Asbestos cement pipes were commonly installed in properties for water, sewer and chemical piping.

But what do they look like and how do you identify them?

Unfortunately, such piping is still commonly present in a large number of homes and buildings.

Thus, handling and removal should be carried out with utmost caution, and ideally by a licensed asbestos professional.

In the following chapters, we outline how to identify asbestos cement pipes, and what you should do if you find them.

What are Asbestos Cement Pipes?

Asbestos cement pipes, also known as transite, are essentially cement lines which have been mixed with asbestos.

They used to be very popular throughout the 20th century due to their strength and durability.

Many are still present even today as they’re estimated to have a life expectancy of around 70 years.

Why Were Asbestos Pipes Used?

Asbestos Sewer Pipes

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Asbestos cement pipes were known to be highly resistant to extreme temperatures, moisture, wear and tear, corrosion, and even to any biological or chemical reactions.

So it’s no wonder many utility companies used to favour it so much.

Moreover, asbestos cement pipes were also affordable and easy to handle.

In fact, their low friction coefficient and lightweight design made them ideal for liquid transportation.

Asbestos pipes were installed in various settings and uses, including:

  • sewer pipes
  • air ducts of heating and cooling systems
  • electrical conduits such as electrical wiring and cable services
  • gas vent pipes of gas appliances
  • ventilation pipes used for fumes, gasses and dust
  • waste pipes of industrial waste lines
  • plumbing vent pipes such as those in waste lines
  • pressure pipes found in water supply and distribution mains
  • irrigation pipes found in sprinklers and waste recovery systems
  • telephone ducts

History of Asbestos in Pipe Manufacture

Asbestos Cement Pipe Manufacture

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Back in the early 1900’s, asbestos cement pipes began to be developed in order to obtain a durable material for piping systems.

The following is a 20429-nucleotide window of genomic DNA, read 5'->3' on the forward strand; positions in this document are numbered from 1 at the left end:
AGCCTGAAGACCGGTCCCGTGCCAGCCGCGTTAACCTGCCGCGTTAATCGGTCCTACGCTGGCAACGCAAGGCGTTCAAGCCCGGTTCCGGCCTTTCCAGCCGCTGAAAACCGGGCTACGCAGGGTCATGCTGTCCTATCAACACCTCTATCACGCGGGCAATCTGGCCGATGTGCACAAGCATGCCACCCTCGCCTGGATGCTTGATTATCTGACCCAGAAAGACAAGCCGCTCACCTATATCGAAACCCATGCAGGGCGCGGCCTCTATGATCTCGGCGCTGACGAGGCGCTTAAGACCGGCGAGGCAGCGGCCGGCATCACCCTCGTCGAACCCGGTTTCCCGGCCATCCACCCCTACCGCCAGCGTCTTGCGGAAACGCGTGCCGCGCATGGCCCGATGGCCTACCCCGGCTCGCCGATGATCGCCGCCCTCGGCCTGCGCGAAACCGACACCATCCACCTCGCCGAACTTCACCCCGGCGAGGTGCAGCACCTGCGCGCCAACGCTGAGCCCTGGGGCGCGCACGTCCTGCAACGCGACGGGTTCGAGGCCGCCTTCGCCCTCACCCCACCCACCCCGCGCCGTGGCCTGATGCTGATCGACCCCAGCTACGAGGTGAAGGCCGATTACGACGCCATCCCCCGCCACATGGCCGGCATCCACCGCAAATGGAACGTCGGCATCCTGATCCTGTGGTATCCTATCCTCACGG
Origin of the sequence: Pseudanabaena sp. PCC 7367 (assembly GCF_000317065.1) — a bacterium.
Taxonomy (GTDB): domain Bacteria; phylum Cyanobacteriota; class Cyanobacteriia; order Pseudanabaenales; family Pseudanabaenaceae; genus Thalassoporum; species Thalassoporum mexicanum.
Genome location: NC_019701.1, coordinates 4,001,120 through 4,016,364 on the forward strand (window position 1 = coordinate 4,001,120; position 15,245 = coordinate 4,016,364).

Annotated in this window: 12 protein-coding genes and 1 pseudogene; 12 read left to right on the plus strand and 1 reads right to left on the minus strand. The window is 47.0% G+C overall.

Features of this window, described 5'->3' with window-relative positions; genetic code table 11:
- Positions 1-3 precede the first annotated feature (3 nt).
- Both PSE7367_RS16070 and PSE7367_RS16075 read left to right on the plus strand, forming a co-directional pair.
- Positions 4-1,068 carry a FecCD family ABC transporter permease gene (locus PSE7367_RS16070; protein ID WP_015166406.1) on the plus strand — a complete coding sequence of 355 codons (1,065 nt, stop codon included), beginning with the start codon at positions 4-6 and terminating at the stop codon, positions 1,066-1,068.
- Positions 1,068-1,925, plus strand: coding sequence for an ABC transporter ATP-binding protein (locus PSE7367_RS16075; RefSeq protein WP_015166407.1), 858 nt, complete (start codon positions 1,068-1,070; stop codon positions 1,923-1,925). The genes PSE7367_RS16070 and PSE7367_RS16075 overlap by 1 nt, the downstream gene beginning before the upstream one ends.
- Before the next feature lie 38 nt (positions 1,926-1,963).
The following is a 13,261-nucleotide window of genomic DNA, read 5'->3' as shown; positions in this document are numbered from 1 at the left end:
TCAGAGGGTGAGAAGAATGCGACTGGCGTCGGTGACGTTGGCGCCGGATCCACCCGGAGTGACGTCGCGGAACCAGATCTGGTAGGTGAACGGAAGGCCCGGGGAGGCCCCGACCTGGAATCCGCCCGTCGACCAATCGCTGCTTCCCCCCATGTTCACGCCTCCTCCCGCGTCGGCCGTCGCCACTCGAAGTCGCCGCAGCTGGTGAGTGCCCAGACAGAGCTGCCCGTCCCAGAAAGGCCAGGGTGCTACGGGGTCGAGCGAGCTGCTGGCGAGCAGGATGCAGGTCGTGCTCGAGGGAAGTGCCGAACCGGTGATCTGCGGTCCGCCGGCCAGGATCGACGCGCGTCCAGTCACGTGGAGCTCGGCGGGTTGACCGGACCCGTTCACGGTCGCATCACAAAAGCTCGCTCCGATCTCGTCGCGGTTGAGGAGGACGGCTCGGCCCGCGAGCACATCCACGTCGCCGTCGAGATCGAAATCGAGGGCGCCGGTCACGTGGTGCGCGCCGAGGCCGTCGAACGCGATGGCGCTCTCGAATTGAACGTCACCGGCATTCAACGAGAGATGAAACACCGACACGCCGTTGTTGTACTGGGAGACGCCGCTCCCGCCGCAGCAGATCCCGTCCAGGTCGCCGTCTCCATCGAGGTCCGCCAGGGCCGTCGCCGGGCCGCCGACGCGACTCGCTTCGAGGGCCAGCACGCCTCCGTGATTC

In fact, it became common practice to reinforce cement by adding asbestos to the compound.

The industry of pipe manufacturing used asbestos in order to produce the actual pipes as well as for pipe wrapping.

Asbestos was easy to mix in, and it could be found in many mines.

Back then, manufacturers were producing two types of pipes which contained asbestos, namely:

Steel Pipes

These were mixed with asbestos containing materials, and asbestos cement pipes, which were commonly referred to as Transite.

In the case of the former, the overall composition of the pipes was of around 15% of asbestos fibres.

However there were cases where asbestos insulation was also present, and hence such pipes would have been 100% asbestos.

Cement Pipes

Later in the 1940s, asbestos cement pipes started to be used in wastewater collection systems, as well as for irrigation and drinking water distribution.

Back then, such pipes were responsible for around 20% of such distribution.

Moreover, city lines which were constructed between the 1930’s and 1970’s generally featured asbestos cement pipes.

The main problem here is that even though such pipes were thought to be corrosion proof and highly durable, since over 50 years had now passed, many started to degrade, leading to the release of asbestos fibres in the water supply.

By the 1980’s, asbestos cement pipes had become the norm.